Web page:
US Geological Survey


Date of this Version



Published by U.S. Geological Survey, Water-Resources Investigations Report 00-4002, (2000)


Metals transport in the Sacramento River, northern California, from July 1996 to June 1997 was evaluated in terms of metal loads from sam-ples of water and suspended colloids that were collected on up to six occasions at 13 sites in the Sacramento River Basin. Four of the sampling periods (July, September, and November 1996; and May–June 1997) took place during relatively low-flow conditions and two sampling periods (December 1996 and January 1997) took place during high-flow and flooding conditions, respec-tively. This study focused primarily on loads of cadmium, copper, lead, and zinc, with secondary emphasis on loads of aluminum, iron, and mercury.

Trace metals in acid mine drainage from abandoned and inactive base-metal mines, in the East and West Shasta mining districts, enter the Sacramento River system in predominantly dis-solved form into both Shasta Lake and Keswick Reservoir. The proportion of trace metals that was dissolved (as opposed to colloidal) in samples collected at Shasta and Keswick dams decreased in the order zinc ≈ cadmium > copper > lead. At four sampling sites on the Sacramento River—71, 256, 360, and 412 kilometers downstream of Keswick Dam—trace-metal loads were predomi-nantly colloidal during both high- and low-flow conditions. The proportion of total cadmium, copper, lead, and zinc loads transported to San Francisco Bay and the Sacramento–San Joaquin Delta estuary (referred to as the Bay–Delta) that is associated with mineralized areas was estimated by dividing loads at Keswick Dam by loads 412 kilometers downstream at Freeport and the Yolo Bypass. During moderately high flows in December 1996, mineralization-related total (dissolved + colloidal) trace-metal loads to the Bay–Delta (as a percentage of total loads meas-ured downstream) were cadmium, 87 percent; copper, 35 percent; lead, 10 percent; and zinc, 51 percent. During flood conditions in January 1997 loads were cadmium, 22 percent; copper, 11 percent; lead, 2 percent; and zinc, 15 percent. During irrigation drainage season from rice fields (May–June 1997) loads were cadmium, 53 percent; copper, 42 percent; lead, 20 percent; and zinc, 75 percent. These estimates must be qualified by the following factors: (1) metal loads at Colusa in December 1996 and at Verona in May–June 1997 generally exceeded those determined at Freeport during those sampling periods. Therefore, the above percentages represent maximum estimates of the apparent total proportion of metals from mineralized areas upstream of Keswick Dam; and (2) for logistics reasons, the Sacramento River was sampled at Tower Bridge instead of at Freeport during January 1997.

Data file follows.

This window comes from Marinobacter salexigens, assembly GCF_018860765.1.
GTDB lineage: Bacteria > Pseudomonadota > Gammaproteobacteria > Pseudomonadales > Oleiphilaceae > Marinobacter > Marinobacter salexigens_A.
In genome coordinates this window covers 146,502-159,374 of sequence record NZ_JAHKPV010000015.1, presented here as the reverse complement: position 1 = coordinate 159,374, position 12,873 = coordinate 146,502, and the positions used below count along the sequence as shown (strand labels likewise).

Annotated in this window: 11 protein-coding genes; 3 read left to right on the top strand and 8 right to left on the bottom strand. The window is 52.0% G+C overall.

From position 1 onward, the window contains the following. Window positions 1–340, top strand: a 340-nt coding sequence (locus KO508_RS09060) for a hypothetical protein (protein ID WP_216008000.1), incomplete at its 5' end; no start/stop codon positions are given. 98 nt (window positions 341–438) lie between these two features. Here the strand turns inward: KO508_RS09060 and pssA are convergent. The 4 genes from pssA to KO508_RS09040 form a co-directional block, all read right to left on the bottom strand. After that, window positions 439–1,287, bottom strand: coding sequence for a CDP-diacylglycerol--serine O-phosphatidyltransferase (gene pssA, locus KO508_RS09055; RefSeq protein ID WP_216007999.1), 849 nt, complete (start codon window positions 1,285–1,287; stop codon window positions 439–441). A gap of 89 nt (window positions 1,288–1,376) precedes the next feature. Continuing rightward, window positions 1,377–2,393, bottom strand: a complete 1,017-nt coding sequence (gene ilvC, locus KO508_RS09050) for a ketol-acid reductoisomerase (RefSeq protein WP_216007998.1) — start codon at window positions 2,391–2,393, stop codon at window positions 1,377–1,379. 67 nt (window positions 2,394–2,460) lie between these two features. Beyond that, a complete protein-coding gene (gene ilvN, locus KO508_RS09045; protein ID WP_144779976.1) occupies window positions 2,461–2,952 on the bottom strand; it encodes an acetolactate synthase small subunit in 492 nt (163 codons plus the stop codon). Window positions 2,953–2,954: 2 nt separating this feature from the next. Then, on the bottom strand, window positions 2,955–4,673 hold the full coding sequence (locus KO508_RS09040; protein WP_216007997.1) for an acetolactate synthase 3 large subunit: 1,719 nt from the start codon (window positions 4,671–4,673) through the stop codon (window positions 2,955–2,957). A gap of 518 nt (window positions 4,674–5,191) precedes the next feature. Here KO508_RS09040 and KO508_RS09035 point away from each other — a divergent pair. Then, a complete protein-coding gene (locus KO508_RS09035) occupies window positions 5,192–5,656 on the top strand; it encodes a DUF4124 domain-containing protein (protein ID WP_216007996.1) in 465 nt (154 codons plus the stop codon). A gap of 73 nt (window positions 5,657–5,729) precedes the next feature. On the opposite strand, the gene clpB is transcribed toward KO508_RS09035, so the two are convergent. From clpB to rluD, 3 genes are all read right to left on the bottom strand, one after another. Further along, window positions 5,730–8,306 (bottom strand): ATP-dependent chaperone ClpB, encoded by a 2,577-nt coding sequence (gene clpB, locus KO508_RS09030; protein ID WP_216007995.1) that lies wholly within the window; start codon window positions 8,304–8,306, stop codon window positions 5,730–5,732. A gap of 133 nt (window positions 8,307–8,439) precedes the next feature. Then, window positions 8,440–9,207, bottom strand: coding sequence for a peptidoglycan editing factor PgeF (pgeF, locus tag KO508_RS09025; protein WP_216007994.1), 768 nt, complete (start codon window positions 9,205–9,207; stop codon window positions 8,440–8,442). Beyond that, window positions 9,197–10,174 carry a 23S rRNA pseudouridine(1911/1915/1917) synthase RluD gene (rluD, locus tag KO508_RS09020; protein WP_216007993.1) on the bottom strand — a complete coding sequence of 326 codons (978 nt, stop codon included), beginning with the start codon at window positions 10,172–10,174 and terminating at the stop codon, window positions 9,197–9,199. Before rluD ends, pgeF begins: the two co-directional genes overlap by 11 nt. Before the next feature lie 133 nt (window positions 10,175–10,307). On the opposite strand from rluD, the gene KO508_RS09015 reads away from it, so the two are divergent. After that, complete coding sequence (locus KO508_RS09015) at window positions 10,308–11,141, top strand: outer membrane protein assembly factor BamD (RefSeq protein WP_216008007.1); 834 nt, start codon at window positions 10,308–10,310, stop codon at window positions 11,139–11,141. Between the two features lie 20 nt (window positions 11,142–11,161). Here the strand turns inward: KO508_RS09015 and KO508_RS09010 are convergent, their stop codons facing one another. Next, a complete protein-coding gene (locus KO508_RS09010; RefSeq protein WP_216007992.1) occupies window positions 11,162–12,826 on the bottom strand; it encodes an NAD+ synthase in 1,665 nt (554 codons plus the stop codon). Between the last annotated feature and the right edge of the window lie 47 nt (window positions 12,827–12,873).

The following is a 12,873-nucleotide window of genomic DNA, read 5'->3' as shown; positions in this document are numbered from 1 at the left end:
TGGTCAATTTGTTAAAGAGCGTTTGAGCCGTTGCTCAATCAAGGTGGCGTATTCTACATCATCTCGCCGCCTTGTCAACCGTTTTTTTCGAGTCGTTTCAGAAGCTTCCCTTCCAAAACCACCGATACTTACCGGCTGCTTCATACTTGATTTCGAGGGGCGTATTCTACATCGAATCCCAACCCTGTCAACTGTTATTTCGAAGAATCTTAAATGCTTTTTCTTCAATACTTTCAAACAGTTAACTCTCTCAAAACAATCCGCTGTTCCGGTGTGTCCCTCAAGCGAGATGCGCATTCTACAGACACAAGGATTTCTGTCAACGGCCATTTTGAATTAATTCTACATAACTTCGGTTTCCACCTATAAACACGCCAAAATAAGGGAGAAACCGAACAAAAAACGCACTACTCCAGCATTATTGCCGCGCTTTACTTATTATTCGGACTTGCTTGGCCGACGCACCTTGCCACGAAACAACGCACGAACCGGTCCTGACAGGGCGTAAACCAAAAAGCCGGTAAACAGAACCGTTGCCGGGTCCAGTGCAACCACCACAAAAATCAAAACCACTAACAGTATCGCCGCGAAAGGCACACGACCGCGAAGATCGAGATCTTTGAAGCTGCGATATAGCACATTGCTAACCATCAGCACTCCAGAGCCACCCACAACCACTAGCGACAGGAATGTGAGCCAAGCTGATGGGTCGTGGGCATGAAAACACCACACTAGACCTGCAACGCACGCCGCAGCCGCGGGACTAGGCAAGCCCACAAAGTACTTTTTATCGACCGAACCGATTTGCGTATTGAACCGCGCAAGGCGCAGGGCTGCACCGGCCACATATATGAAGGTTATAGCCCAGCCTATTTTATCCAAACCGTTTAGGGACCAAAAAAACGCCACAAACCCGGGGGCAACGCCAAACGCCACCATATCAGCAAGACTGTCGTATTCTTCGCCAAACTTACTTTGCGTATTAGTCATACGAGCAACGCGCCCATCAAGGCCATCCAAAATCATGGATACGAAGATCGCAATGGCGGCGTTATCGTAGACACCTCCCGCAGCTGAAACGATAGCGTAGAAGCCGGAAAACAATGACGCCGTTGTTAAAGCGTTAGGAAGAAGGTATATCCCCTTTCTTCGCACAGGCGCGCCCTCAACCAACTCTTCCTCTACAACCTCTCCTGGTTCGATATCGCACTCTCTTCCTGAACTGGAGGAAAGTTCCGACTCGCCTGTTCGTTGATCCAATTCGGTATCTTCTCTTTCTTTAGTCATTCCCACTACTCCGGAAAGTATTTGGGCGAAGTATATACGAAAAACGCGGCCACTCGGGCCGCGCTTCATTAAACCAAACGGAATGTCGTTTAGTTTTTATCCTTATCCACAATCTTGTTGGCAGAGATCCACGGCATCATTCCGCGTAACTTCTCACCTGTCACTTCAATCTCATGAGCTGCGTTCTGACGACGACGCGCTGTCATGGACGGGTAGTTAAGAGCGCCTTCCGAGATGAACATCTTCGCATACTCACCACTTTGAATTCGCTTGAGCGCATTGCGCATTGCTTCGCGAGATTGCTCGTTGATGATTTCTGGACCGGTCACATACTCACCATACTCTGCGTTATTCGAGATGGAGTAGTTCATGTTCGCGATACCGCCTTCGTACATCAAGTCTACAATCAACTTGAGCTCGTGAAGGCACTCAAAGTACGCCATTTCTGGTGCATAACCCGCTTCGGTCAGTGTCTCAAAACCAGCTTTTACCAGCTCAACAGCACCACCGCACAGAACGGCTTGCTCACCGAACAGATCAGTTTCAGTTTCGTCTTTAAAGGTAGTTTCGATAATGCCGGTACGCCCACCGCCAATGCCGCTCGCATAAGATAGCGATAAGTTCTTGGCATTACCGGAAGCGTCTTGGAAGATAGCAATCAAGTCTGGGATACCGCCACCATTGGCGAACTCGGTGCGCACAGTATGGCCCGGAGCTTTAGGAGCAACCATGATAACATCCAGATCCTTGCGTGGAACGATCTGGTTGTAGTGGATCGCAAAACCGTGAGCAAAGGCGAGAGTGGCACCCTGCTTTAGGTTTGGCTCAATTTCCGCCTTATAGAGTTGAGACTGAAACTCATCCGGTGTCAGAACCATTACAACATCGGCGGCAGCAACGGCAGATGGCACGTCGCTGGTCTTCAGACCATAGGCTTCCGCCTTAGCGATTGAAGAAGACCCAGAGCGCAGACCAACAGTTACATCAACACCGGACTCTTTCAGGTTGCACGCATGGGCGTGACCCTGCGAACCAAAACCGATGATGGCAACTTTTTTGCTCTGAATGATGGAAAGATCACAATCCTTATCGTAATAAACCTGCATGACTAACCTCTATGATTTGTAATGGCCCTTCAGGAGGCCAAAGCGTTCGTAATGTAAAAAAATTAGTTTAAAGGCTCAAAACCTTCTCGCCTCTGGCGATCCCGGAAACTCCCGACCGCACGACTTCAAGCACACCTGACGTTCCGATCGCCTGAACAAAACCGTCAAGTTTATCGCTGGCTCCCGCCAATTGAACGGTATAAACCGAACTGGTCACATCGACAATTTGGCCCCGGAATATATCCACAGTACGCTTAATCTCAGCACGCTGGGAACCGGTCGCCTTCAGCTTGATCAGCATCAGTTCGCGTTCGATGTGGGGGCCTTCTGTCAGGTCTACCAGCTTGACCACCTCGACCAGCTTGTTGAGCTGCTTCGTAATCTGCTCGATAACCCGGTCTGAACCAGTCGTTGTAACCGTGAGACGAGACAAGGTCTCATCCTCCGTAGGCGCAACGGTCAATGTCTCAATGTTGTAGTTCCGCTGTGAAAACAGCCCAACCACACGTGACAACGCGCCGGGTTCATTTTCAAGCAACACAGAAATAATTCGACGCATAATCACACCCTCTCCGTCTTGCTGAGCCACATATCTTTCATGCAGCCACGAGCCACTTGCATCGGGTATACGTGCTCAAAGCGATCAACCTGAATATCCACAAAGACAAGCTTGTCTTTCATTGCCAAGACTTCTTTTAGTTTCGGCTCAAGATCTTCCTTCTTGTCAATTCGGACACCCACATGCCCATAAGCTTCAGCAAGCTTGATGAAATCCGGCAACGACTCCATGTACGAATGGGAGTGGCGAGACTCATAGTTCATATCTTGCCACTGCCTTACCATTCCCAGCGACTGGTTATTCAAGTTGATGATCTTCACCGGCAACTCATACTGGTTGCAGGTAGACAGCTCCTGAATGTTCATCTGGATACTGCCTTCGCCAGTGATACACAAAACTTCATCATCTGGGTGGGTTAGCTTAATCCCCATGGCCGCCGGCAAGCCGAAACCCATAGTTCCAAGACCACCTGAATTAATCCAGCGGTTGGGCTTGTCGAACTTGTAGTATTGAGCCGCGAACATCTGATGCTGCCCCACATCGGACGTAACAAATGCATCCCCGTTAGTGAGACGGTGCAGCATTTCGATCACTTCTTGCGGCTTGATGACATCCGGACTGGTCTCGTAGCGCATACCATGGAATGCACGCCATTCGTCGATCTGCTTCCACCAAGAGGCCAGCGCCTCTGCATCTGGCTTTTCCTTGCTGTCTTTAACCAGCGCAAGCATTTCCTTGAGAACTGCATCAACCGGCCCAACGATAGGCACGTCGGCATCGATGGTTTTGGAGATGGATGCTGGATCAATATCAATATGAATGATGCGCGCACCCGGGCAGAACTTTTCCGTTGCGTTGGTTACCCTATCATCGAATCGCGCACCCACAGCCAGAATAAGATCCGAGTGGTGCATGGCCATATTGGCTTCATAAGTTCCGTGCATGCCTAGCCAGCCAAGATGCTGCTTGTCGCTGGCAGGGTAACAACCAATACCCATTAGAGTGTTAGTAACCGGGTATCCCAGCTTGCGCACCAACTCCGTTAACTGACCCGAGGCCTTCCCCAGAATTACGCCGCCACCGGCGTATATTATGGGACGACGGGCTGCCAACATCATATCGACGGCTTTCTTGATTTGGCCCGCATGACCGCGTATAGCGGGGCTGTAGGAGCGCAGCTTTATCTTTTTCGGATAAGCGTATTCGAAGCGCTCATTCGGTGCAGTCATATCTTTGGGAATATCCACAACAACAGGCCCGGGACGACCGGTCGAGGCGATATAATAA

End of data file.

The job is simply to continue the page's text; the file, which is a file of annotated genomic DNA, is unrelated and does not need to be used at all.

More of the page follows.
Available data suggest that trace metal loads from agricultural drainage may be significant during certain flow conditions in areas where metals such as copper and zinc are added as agri-cultural amendments. Copper loads for sampling periods in July and September 1996 and in May– June 1997 show increases of dissolved and colloidal copper and in colloidal zinc between Colusa and Verona, the reach of the Sacramento River along which the Colusa Basin Drain, the Sacramento Slough, and other agricultural return flows are tributaries. Monthly sampling of these two agricultural drains by the USGS National Water-Quality Assessment Program shows seasonal variations in metal concentrations, reaching maximum concentrations of 4 to 6 micrograms per liter in “dissolved” (0.45-micrometer filtrate) copper concentrations in May 1996, December 1996, and June 1997. The total (dissolved plus colloidal) load of copper from the Colusa Basin Drain in June 1997 was 18 kilograms per day, whereas the copper load in Spring Creek, which drains the inactive mines on Iron Mountain, was 20 kilograms per day during the same sampling period. For comparison, during the January 1997 flood, the copper load in Spring Creek was about 1,100 kilograms per day and the copper load in the Yolo Bypass was about 7,300 kilograms per day. The data clearly indicate that most copper and zinc loads during the January 1997 flood entered the Sacramento River up-stream of Colusa, and upstream of the influence of the most intense agricultural drainage return flows in the Sacramento River watershed.

This study has demonstrated that some trace metals of environmental significance (cadmium, copper, and zinc) in the Sacramento River are transported largely in dissolved form at upstream sites (below Shasta Dam, below Keswick Dam, and at Bend Bridge) proximal to the mineralized areas of the West Shasta and East Shasta mining districts. In contrast, these trace metals are transported largely in colloidal form at downstream sites (Colusa, Verona, Freeport, and Yolo Bypass). Aluminum, iron, and lead were observed to be transported predominantly in the colloidal phase at all mainstem Sacramento River sampling sites during all sampling periods in this study. Despite continuous water treatment, which has removed 85 to 90 percent of the cadmium, copper, and zinc from the mine drainage at Iron Mountain, Spring Creek remains a significant source of these metals to the Sacramento River system.